Making the Case for 3D-Printed Car Parts
Carmakers increasingly use 3D-printing to quickly create prototype parts for testing. But now they’re beginning to look at adding such components into the mass production process, says expert Josh Parker of Proto Labs Inc., a Minnesota-based rapid prototyping service.
3D-printed parts may cost more than traditionally made components. But Parker says the lifecycle costs of such components can be competitive because they save weight, reduce maintenance and eliminate the need for traditional assembly costs such as welding or fasteners.
Additive manufacturing (AM) is just one manufacturing method that drives advanced mobility forward and also has a history of embracing the digital connectivity demanded by this trend.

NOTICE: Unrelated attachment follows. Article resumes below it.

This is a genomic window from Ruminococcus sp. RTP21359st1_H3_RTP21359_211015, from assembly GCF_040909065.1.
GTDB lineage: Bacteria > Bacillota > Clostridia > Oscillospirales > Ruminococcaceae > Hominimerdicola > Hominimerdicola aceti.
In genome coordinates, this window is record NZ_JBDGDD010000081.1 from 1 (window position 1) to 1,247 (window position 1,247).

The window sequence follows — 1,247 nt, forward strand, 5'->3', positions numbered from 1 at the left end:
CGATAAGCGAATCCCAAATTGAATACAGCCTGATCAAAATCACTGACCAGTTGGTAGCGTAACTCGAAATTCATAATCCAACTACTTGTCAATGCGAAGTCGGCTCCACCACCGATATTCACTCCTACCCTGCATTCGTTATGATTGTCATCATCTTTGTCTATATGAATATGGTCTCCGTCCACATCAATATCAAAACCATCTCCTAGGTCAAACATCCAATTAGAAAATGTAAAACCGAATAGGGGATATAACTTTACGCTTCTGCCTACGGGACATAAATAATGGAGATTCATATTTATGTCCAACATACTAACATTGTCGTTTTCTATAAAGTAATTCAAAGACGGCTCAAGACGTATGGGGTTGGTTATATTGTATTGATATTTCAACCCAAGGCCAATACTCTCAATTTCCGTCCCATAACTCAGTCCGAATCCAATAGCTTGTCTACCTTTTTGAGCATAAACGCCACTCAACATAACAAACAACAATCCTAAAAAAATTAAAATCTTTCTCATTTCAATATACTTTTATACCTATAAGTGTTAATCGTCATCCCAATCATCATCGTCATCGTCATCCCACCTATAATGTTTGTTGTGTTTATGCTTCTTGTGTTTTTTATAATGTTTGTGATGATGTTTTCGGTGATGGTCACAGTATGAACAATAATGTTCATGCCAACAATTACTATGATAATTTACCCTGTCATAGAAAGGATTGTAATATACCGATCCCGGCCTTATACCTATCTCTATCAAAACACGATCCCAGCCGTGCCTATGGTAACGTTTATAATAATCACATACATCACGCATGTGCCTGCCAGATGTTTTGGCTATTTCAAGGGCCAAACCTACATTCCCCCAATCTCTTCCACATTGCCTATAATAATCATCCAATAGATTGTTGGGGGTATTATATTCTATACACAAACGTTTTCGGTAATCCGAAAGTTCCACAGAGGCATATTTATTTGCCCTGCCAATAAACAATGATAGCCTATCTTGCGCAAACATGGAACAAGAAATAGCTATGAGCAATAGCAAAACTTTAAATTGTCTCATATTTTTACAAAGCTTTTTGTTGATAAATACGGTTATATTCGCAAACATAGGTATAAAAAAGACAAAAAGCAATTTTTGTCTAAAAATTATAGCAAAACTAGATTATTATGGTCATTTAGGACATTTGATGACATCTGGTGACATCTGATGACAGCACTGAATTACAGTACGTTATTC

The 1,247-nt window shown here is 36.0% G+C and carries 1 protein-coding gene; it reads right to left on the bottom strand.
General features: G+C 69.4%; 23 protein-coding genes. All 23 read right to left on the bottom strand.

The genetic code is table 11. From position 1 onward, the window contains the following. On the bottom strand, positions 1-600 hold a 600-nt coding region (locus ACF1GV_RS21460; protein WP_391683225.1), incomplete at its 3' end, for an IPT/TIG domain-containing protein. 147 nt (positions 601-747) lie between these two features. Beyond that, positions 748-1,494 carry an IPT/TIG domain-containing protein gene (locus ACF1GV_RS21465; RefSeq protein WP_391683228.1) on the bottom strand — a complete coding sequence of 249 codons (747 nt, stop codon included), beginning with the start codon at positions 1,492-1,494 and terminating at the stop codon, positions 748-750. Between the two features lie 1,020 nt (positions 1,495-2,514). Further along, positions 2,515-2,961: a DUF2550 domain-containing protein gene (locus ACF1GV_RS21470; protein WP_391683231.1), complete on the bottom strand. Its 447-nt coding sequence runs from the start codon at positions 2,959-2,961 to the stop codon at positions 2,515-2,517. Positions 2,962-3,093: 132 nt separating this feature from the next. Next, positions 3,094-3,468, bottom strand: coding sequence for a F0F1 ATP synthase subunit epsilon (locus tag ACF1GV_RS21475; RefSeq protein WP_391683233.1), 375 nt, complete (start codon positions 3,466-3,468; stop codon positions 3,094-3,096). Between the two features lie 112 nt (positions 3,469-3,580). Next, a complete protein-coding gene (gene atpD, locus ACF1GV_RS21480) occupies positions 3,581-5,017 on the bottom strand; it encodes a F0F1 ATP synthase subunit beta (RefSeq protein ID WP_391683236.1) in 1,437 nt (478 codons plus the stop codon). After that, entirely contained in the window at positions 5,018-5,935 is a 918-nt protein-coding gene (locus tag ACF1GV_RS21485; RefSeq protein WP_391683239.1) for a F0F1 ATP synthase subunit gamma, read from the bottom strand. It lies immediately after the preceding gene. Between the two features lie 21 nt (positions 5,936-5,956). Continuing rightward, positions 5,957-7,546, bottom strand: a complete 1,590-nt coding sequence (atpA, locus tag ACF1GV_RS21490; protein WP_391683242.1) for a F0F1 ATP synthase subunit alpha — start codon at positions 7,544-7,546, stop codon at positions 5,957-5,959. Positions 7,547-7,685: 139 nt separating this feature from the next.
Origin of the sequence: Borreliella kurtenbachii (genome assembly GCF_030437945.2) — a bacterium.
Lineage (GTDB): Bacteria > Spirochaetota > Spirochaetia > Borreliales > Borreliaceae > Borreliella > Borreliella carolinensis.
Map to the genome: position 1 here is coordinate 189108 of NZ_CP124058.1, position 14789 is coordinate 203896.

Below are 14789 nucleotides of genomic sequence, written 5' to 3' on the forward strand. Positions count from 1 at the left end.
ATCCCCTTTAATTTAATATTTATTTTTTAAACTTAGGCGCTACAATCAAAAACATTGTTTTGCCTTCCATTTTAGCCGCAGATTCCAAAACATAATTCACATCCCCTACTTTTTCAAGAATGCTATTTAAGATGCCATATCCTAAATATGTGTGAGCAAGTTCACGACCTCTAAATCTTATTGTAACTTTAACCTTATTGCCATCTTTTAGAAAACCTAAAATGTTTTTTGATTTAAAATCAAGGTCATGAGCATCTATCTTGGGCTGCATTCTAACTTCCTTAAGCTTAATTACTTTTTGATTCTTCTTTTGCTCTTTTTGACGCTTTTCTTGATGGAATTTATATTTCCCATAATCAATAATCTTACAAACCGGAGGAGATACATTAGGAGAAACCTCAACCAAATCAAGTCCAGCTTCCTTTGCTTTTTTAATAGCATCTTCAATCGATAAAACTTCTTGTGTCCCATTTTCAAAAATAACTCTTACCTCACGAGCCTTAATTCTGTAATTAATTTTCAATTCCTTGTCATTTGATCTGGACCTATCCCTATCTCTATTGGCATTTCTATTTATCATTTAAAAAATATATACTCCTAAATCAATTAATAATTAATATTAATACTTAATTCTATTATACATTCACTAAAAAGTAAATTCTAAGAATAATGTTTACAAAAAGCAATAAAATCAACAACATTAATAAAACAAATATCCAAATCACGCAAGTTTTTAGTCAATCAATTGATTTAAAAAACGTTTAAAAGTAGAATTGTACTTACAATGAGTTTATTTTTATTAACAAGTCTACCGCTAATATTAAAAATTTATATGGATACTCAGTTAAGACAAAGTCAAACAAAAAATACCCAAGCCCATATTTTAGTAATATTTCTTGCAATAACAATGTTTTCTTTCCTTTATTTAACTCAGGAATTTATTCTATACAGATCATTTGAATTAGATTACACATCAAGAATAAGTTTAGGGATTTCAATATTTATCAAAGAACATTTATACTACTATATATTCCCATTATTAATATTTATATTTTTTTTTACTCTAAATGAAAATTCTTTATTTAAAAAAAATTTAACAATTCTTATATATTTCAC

Here's an overview of the study of assembly plant productivity that gets the undivided attention of all automakers: "The Harbour Report." Although the Big Three companies are getting better, they still have a way to go. But given the levels of competition, better won't be good enough for some plants, it seems.
Generally, when OEMs produce aluminum engine blocks (aluminum rather than cast iron because cast iron weighs like cast iron), they insert sleeves into the piston bores—cast iron sleeves.